I write after a historic week for the European Union. Last Monday, with the Foreign Ministers of the Union, we officially launched a Permanent Structured Cooperation on defence among 25 European Member States: it is a binding commitment to invest together, to strengthen our defence industry together, to act together for peace and security. We start with 17 projects for practical cooperation – I have talked about it at the European Parliament’s plenary in Strasbourg.
On Thursday, at the European Council, we celebrated this success with the heads of State and government. But the work has already restarted: on Wednesday night I was with Javier Solana and Joschka Fischer – two great Europeans who have worked a lot to relaunch our Union on foreign and defence policy – and I presented six ideas on the next steps for European defence. Now we have the right tools, and we have a duty to explore their potential at full. Here is my speech.
On Friday, then, I had the pleasure to go back to NATO headquarters together with the people who work with me everyday, as guests of Jens Stoltenberg and his team. It was a way to show that a stronger European defence goes hand in hand with a stronger cooperation between the European Union and NATO.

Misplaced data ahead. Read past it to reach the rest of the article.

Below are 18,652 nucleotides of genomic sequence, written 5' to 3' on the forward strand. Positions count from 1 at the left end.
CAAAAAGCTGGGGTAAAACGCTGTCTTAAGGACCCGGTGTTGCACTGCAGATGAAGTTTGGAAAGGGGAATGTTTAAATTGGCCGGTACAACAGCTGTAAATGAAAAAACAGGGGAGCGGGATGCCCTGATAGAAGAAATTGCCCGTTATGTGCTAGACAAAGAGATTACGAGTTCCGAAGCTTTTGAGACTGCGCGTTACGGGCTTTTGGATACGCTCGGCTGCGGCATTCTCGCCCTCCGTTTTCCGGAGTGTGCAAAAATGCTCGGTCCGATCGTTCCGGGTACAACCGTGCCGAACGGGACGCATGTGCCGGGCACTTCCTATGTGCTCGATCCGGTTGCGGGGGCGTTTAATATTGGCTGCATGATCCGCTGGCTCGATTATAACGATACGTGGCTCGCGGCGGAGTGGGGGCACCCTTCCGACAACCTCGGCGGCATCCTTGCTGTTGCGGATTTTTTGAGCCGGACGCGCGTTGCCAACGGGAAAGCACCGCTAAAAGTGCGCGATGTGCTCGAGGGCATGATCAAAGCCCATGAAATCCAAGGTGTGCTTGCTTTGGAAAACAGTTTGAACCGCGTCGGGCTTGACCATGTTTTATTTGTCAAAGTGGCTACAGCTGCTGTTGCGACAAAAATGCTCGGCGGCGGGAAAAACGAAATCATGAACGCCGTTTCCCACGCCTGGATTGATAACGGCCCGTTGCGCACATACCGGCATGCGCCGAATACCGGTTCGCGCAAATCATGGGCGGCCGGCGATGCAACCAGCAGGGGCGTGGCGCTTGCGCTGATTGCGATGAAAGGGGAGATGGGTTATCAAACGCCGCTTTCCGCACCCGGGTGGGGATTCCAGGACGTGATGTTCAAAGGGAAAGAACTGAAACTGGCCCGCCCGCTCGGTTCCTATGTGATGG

But last week we didn’t only work on defence. Last Monday I welcomed to Brussels the Israeli Prime Minister, Benjamin Netanyahu, together with the 28 EU Foreign Ministers. I was the first visit of an Israeli Prime Minister in Brussels in over twenty years: today Israel and the European Union are tied by a strong friendship, which allows us to be very open about our disagreements. On Jerusalem, we told Netanyahu that the European position is still the same: Jerusalem can only be the capital of two States – the State of Israel and the State of Palestine. Here is my press conference with Netanyahu, here is the one after the Foreign Affairs Council (also on defence and the Sahel).
I talked about Jerusalem also the Indonesia’s Foreign Minister Retno Marsudi, last Thursday in Brussels (press conference here), and at the European Parliament’s plenary on Tuesday (here is my speech and the debate with the members of Parliament). In Strasbourg we also discussed Iran (speech and debate), the situation of the Rohingyas (speech and debate) and the situation of migrants in Libya (here is the debate).
Our work to help all the people who are stranded in Libya’s detention centres continues, at an unprecedented pace and with unprecedented results. In the first ten days after the summit in Abidjan between European Union and African Union, we helped 2,000 people go back home from Libya. And we intend to support 15,000 other people by the end of February. On Thursday I gathered for the first time the new joint task force of the European Union, the African Union and the United Nations on migration. Here is our press conference.